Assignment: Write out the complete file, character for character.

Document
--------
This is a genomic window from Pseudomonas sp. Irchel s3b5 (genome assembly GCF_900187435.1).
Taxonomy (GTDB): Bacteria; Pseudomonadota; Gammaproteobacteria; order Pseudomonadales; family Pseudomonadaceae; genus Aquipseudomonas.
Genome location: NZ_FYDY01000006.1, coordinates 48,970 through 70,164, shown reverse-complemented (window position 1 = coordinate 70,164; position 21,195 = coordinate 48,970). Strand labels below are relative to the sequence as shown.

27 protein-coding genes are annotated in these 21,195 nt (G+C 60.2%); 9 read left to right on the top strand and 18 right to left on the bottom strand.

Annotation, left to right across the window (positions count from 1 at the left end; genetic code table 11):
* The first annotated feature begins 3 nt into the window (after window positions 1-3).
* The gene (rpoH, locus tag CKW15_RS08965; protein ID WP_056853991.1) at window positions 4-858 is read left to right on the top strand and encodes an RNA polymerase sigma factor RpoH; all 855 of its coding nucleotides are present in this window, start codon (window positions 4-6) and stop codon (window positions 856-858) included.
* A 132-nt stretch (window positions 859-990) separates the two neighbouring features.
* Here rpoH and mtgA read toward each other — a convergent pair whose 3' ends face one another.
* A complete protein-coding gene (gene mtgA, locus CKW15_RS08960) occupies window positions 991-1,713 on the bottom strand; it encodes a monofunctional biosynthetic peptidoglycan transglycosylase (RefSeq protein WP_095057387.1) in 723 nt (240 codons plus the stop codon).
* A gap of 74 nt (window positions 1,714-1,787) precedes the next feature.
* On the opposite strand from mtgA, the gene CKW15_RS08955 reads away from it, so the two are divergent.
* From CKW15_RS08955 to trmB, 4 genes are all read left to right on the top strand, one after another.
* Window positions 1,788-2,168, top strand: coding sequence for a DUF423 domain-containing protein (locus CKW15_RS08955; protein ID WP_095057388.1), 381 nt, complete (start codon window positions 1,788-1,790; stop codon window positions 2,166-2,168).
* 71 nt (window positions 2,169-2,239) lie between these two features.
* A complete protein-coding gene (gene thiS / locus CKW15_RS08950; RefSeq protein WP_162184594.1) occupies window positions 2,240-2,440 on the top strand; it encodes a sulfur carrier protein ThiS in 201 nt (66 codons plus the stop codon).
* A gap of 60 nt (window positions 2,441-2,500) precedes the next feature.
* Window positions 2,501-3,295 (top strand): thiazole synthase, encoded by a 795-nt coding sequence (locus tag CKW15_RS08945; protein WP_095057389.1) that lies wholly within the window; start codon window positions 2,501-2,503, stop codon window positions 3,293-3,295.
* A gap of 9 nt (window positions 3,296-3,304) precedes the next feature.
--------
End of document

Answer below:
This is a genomic window from Pseudomonas sp. Irchel s3b5 (genome assembly GCF_900187435.1).
Taxonomy (GTDB): Bacteria; Pseudomonadota; Gammaproteobacteria; order Pseudomonadales; family Pseudomonadaceae; genus Aquipseudomonas.
Genome location: NZ_FYDY01000006.1, coordinates 48,970 through 70,164, shown reverse-complemented (window position 1 = coordinate 70,164; position 21,195 = coordinate 48,970). Strand labels below are relative to the sequence as shown.

27 protein-coding genes are annotated in these 21,195 nt (G+C 60.2%); 9 read left to right on the top strand and 18 right to left on the bottom strand.

Annotation, left to right across the window (positions count from 1 at the left end; genetic code table 11):
* The first annotated feature begins 3 nt into the window (after window positions 1-3).
* The gene (rpoH, locus tag CKW15_RS08965; protein ID WP_056853991.1) at window positions 4-858 is read left to right on the top strand and encodes an RNA polymerase sigma factor RpoH; all 855 of its coding nucleotides are present in this window, start codon (window positions 4-6) and stop codon (window positions 856-858) included.
* A 132-nt stretch (window positions 859-990) separates the two neighbouring features.
* Here rpoH and mtgA read toward each other — a convergent pair whose 3' ends face one another.
* A complete protein-coding gene (gene mtgA, locus CKW15_RS08960) occupies window positions 991-1,713 on the bottom strand; it encodes a monofunctional biosynthetic peptidoglycan transglycosylase (RefSeq protein WP_095057387.1) in 723 nt (240 codons plus the stop codon).
* A gap of 74 nt (window positions 1,714-1,787) precedes the next feature.
* On the opposite strand from mtgA, the gene CKW15_RS08955 reads away from it, so the two are divergent.
* From CKW15_RS08955 to trmB, 4 genes are all read left to right on the top strand, one after another.
* Window positions 1,788-2,168, top strand: coding sequence for a DUF423 domain-containing protein (locus CKW15_RS08955; protein ID WP_095057388.1), 381 nt, complete (start codon window positions 1,788-1,790; stop codon window positions 2,166-2,168).
* 71 nt (window positions 2,169-2,239) lie between these two features.
* A complete protein-coding gene (gene thiS / locus CKW15_RS08950; RefSeq protein WP_162184594.1) occupies window positions 2,240-2,440 on the top strand; it encodes a sulfur carrier protein ThiS in 201 nt (66 codons plus the stop codon).
* A gap of 60 nt (window positions 2,441-2,500) precedes the next feature.
* Window positions 2,501-3,295 (top strand): thiazole synthase, encoded by a 795-nt coding sequence (locus tag CKW15_RS08945; protein WP_095057389.1) that lies wholly within the window; start codon window positions 2,501-2,503, stop codon window positions 3,293-3,295.
* A gap of 9 nt (window positions 3,296-3,304) precedes the next feature.